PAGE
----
Please sequester our penchant for stupidity
Gary Caruso | Friday, March 1, 2013
The $85 billion of automatic, massive and indiscriminate budgetary cuts across the federal government, our so-called “sequestration” of funding, triggered at midnight and is scheduled to continue through September. Designed as a draconian meat cleaver way to force congressional Democrats and Republicans to agree on solutions reducing the deficit, the measure was sadly not too extreme to fail. The congressional lawmakers’ impasse leaves many to wonder why.
Warnings have abounded since sequestration’s inception in 2011. Republicans, ever eager to oppose Obama ideas, blame the president for devising the sequestration scheme. Yet House GOP members – still living in their fantasy world that collapsed on Mitt Romney last November – wrongly believe that although they personally passed sequestration, the consequences fall on the president for thinking of the idea. GOP intransigence relies on a denial of complicity: “Don’t blame me. I did not rob the bank. I only drove the getaway car.”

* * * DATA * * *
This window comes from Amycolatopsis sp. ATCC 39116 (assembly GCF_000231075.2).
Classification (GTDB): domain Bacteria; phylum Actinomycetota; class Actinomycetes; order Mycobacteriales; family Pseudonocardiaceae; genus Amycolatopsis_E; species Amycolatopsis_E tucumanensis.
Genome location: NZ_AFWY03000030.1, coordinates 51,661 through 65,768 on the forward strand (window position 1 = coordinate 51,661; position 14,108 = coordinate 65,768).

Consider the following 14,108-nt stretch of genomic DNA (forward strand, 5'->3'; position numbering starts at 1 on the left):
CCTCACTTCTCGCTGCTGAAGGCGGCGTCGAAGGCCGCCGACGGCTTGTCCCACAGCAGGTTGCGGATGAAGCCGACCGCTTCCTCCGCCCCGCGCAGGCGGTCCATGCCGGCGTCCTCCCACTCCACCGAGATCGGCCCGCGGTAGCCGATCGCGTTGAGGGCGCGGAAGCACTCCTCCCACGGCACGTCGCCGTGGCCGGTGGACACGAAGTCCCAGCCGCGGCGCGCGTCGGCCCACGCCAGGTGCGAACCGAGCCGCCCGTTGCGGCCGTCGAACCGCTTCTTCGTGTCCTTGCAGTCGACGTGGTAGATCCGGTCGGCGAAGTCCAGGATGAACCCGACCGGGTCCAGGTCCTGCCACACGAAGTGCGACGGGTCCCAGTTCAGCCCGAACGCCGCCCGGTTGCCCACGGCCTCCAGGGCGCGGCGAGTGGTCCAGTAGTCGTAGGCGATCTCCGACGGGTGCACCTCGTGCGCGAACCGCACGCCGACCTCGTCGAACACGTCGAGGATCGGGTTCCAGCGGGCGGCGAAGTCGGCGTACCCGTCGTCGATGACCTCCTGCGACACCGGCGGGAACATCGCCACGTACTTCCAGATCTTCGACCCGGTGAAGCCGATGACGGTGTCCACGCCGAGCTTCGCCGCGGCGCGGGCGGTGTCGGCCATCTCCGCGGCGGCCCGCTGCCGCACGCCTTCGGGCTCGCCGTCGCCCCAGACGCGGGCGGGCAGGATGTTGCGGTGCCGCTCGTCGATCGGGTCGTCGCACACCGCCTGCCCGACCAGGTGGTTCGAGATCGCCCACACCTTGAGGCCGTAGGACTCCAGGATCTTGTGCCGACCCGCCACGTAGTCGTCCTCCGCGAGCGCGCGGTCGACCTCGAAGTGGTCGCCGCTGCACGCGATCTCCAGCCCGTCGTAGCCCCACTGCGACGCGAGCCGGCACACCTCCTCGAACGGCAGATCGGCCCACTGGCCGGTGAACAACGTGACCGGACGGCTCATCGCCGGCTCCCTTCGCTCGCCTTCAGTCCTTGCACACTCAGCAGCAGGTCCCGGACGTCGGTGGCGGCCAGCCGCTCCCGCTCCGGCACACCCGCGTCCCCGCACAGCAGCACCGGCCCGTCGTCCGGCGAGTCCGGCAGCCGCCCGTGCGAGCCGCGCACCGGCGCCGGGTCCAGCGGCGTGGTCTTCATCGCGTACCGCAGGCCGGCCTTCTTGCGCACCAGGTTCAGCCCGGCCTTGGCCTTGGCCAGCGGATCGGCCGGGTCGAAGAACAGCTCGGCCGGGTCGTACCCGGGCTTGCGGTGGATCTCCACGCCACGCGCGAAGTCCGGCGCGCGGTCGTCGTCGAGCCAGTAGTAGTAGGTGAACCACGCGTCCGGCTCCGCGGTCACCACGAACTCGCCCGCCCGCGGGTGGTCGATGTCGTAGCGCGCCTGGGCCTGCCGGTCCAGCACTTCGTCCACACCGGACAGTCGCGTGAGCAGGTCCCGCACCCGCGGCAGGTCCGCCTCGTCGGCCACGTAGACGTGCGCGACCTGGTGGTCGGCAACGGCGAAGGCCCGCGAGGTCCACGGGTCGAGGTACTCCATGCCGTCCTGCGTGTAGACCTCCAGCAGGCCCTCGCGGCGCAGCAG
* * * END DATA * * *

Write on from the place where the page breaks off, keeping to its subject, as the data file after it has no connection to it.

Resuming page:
Months ago, the non-partisan Congressional Budget Office (CBO) estimated that sequestration would cost the overall economy 750,000 jobs within a year. Testifying on Tuesday before a congressional committee, Federal Reserve Chairman Ben Bernanke (an appointee of former president, George W. Bush) urged lawmakers to avoid sharp spending cuts, which he warned could create a “significant headwind” against our economic recovery. The Pentagon notified 800,000 workers last week to expect furloughs – both contractors and government staff – effectively reducing their salaries for six months by 20 percent starting today. So why does such seemingly tone deafness echo on Capitol Hill?